Farmers have been hearing for years that they aren’t getting any younger. Studies show the median age of the nation’s commercial farmers and ranchers to be around 57 years of age and climbing.
Such statistics — another is that farmers over the age of 65 outnumber those under 35 by a margin of two to one — could begin to change if Congress passes new legislation aimed at helping young men and women begin a career in farming.
The Beginning Farmer and Rancher Opportunity Act of 2007 is sponsored by Sens. Tom Harkin, D-Iowa; Charles Grassley, R-Iowa; Max Baucus, D-Mont.; and Sherrod Brown, D-Ohio; and Reps. Stephanie Herseth Sandlin, D-S.D., and Tim Walz, D-Minn.
Over the next two decades, an estimated 400 million acres of agricultural land will be transferred to new owners, according to Harkin, the chairman of the Senate Committee on Agriculture, Nutrition and forestry.
“The challenges facing beginning farmers and ranchers are immense,” said Harkin. “The cost of land and equipment, obtaining credit, turning a profit and building equity in a highly uncertain business are just a few of those.”
Harkin is expected to include the legislation in the farm bill proposal the Senate ag committee is expected to take up later this month. The bill includes conservation, credit and research provisions aimed at helping young farmers be good stewards of the land, innovative, entrepreneurial and able to respond to changing market conditions.
The bill strengthens the conservation incentives for beginning farmers in the 2002 farm bill by providing increased technical assistance, clarifying the cost share rates for beginning farmers and ranchers, and offering financial incentives to beginning farmers and ranchers for developing whole farm or ranch resource management system conservation plans.
The latter would be part of their participation in Conservation Security Program or Environmental Quality Incentives Program. Harkin was the principal author of the CSP, which was supposed to be the centerpiece of the new, “greener” 2002 farm bill.
It would create a Beginning Farmer and Rancher Individual Development Accounts Pilot Program to promote matched savings accounts. The proceeds would be used on capital expenditures for a farm or ranch operation, including purchases of land, buildings, equipment, or livestock. The proposed program would be administered through the Farm Service Agency and include at least 15 state pilot programs.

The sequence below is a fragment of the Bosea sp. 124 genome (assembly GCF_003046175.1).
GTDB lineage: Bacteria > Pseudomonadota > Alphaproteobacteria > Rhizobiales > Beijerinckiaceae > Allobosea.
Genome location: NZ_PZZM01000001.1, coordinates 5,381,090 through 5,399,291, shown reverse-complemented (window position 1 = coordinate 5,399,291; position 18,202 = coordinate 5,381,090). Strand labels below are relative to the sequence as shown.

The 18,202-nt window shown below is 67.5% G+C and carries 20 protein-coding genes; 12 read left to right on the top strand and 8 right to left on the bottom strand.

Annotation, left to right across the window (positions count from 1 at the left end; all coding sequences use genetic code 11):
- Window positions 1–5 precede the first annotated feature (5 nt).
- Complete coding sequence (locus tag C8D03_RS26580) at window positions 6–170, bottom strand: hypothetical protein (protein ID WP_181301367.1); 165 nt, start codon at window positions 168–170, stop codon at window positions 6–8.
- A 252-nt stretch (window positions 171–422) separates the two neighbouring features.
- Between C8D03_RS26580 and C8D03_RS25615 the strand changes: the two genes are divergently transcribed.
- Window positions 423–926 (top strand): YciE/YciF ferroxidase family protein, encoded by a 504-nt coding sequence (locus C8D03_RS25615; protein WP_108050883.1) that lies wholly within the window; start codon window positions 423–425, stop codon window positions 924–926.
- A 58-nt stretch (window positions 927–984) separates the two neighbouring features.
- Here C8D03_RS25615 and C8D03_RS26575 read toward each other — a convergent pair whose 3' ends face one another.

The bill would also increase direct farm ownership and operating loan limits for beginning farmers and ranchers from $200,000 to $300,000 for each type of loan to reflect the economic realities of recent years.
Beginning farmers and ranchers who are unable to obtain credit from commercial sources currently are eligible for Farm Service Agency direct farm ownership and operating loans up to $200,000, said Harkin. “This limit has not been adjusted in nearly two decades despite the rising cost of land, equipment and energy and thus is no longer sufficient.”
Since the 1990 farm bill, Congress has created programs for beginning farmers and ranchers, particularly in the area of farm credit. But beginning producers face unique challenges that go beyond credit programs, he noted. To succeed, they also need access to training, technical assistance, land and markets.
Public interest groups such as the Sustainable Agriculture Coalition praised the introduction of the legislation, calling it a “cross-cutting initiative” to help the next generation of farmers and ranchers enter agriculture.
“The face of farming and ranching is changing,” said Ferd Hoefner, policy director for the coalition. “In 1978, there were 350,000 farmers age 35 or younger. Since that time the number of young farmers has declined dramatically with experts predicting the 2007 census may reveal as few as 70,000 farmers under the age of 35.
“At the same time, the percentage of farmers over the age of 65 years is increasing. With an estimated 400 million acres of agricultural land transferring to new owners over the next two decades, the Sustainable Agriculture Coalition and other groups believe the time is now to encourage the next crop of farmers and ranchers.”
While retiring farmers are looking to transfer their land and knowledge, a others, including immigrant and women farmers (two of the fastest-growing segments of agriculture) are seeking a start, Hoefner said.
“There are real opportunities in agriculture today,” he noted. “Unprecedented consumer demand for organic, locally-grown, and grass-fed agricultural products provides those just entering farming with exciting market prospects.
“The 2007 farm bill presents us with a chance to give these new farmers and ranchers the tools they need to take advantage of these markets. The Beginning Farmer and Rancher initiative lays the foundation for the next generation of farmers and ranchers as well as the future health and vitality of our food system.”
The sponsors said the bill incorporates modified versions of suggestions made by Agriculture Secretary Mike Johanns in his farm bill proposal but includes many additional measures as well.